If there’s one thing that Republicans can agree on, it’s tax cuts. On lower taxes, there are no regional disagreements, no ideological dissenters, no schismatics jockeying for control of the party. On taxes, Republicans all sing from the same hymnbook written by the sainted Reagan, in broad harmony.
Why, then, do their stumbling efforts on taxes look so eerily like the shambolic process of repealing and replacing Obamacare? Why does it seem so possible that the whole thing is going to end the same way: with Republicans slinking away in defeat from one of their core campaign promises?
On Tuesday, House Republicans announced that their tax bill, which had been expected Wednesday, would be delayed until later in the week. It did arrive on Thursday … with the caveat that it may be rewritten over the weekend.
(Related: A Recipe for a Spiraling Obamacare Exchange)
These sorts of last-minute announcements are not exactly unheard of during the messy legislative process. But the list of things Republicans dithered over seems remarkably long (read Josh Barro’s summary for a flavor). As of Wednesday, they still hadn’t agreed on what to do about the state and local tax deduction, what to do about 401(k) accounts, or how to keep wealthy individuals from abusing the new special low rate for pass-through entities. Which is to say, they are agreed on the tax cuts; what they can’t seem to do is agree on how to pay for them.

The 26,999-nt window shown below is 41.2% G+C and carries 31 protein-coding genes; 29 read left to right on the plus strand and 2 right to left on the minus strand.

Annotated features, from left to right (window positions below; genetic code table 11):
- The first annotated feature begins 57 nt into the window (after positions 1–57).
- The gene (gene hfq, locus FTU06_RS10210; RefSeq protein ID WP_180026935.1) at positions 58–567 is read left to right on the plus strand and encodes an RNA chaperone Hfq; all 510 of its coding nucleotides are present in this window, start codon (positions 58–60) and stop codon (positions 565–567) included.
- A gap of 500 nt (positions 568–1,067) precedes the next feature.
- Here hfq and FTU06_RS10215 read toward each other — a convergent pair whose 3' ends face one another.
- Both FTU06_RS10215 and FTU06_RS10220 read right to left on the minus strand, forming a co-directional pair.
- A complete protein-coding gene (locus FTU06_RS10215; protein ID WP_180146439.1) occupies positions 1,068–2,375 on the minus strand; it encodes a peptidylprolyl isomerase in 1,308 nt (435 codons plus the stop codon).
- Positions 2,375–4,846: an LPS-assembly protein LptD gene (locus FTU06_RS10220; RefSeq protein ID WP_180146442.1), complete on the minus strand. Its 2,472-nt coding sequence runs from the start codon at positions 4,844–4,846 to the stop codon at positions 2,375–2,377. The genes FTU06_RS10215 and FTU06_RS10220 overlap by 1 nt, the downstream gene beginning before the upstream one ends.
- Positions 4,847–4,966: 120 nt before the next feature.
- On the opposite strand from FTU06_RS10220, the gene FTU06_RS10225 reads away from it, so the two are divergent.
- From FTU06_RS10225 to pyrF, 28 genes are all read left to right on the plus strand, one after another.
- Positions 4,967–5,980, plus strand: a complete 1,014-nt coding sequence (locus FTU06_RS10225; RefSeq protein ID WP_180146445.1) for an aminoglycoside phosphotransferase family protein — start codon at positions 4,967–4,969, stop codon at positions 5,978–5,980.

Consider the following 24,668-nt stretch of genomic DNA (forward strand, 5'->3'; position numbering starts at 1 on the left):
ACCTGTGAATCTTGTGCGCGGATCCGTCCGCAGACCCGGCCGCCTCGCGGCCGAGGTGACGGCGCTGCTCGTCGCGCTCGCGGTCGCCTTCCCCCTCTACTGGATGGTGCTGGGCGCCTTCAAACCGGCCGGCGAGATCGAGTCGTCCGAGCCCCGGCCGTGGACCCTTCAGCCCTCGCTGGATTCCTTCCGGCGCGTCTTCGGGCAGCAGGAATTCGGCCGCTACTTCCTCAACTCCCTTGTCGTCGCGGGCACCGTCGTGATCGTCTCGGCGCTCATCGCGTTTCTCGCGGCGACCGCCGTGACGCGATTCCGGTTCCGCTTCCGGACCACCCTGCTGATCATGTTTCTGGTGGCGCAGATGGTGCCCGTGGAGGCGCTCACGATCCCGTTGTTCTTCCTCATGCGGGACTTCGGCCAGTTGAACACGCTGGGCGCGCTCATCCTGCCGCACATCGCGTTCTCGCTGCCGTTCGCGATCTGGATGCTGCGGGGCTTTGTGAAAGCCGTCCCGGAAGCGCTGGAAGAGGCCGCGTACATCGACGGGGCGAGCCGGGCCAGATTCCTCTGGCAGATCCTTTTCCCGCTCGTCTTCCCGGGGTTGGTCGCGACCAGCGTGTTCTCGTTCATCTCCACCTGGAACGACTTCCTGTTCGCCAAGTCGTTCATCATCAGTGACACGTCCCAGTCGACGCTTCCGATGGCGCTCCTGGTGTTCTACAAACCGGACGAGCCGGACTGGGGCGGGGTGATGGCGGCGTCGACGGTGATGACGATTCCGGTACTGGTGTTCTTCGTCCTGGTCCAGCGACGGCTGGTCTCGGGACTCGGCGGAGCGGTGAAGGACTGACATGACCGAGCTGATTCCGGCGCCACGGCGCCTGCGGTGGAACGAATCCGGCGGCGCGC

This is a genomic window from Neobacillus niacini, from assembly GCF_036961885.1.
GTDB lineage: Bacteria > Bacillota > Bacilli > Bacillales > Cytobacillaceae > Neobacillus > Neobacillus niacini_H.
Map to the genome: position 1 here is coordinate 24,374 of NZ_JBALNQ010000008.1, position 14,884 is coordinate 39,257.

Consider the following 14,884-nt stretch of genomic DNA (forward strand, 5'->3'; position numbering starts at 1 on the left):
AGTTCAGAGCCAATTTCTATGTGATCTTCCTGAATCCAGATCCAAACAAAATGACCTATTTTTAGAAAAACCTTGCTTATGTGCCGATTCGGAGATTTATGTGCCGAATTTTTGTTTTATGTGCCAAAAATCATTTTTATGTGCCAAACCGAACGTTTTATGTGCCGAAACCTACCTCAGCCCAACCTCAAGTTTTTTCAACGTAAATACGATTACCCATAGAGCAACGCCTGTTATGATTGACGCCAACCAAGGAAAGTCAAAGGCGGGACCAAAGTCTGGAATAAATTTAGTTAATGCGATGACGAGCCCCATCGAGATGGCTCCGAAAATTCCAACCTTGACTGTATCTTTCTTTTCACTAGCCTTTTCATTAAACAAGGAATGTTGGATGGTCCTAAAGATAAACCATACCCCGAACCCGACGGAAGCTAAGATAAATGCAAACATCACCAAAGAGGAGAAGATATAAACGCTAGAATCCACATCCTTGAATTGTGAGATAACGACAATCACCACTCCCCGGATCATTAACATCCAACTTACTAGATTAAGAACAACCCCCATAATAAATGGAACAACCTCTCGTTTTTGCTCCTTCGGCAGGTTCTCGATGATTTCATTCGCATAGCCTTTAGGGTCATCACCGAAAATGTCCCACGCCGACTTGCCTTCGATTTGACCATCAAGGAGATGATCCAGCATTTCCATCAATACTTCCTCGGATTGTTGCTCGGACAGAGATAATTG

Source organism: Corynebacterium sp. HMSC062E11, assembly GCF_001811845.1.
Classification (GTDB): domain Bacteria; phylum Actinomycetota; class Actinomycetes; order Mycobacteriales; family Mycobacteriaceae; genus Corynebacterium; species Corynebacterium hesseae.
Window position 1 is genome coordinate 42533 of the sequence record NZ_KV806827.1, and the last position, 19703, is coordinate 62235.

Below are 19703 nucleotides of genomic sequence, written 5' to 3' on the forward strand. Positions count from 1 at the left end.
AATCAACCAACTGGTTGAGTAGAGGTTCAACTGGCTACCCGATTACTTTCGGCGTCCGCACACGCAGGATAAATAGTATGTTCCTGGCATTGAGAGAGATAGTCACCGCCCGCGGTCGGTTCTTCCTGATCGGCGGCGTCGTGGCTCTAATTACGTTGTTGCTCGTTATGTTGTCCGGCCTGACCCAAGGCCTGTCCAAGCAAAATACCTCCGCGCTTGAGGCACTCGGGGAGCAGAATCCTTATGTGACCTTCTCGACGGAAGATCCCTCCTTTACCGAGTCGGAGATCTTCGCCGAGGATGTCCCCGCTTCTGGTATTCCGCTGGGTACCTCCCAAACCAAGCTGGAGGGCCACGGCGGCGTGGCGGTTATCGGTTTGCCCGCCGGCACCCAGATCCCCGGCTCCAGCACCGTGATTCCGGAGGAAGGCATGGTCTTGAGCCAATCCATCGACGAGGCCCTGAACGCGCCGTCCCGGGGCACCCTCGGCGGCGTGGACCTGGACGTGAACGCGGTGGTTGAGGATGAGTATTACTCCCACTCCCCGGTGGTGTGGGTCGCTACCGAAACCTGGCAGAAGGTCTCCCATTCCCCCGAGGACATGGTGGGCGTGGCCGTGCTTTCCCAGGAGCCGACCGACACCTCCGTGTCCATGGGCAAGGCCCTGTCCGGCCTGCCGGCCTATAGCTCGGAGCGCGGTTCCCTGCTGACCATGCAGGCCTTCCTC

Why such difficulty? One story we can tell is structural: It’s harder to do tax cuts now than it was in 2001, or the 1980s. Reagan got his tax cut through by dint of the famous “magic asterisk” — savings to be named later. Bush was lucky enough to push his tax cuts at a time when we still had a budget surplus. Thus, both of them got to focus on the fun stuff — giving taxpayers back their money — while avoiding the hard questions: Who, exactly, are you going to spend less on to make up for the lost revenue?
Today’s Republicans do not have such luxury. The budget is not in surplus, in part because of the aforementioned Bush tax cuts, but mostly for other, structural reasons. And we all saw how the magic asterisk played out in the early ’80s, so they’ll find it hard to get away with that one again.
Meanwhile, bipartisanship has collapsed, so they have neither hope nor interest in making a deal with the Democrats, who are likely to filibuster any attempt to cut taxes. To avoid the filibuster, they’ll have to push their tax bill through a budget process called reconciliation, which further restricts their options — for example, the bill cannot increase the deficit beyond the 10-year forecast window.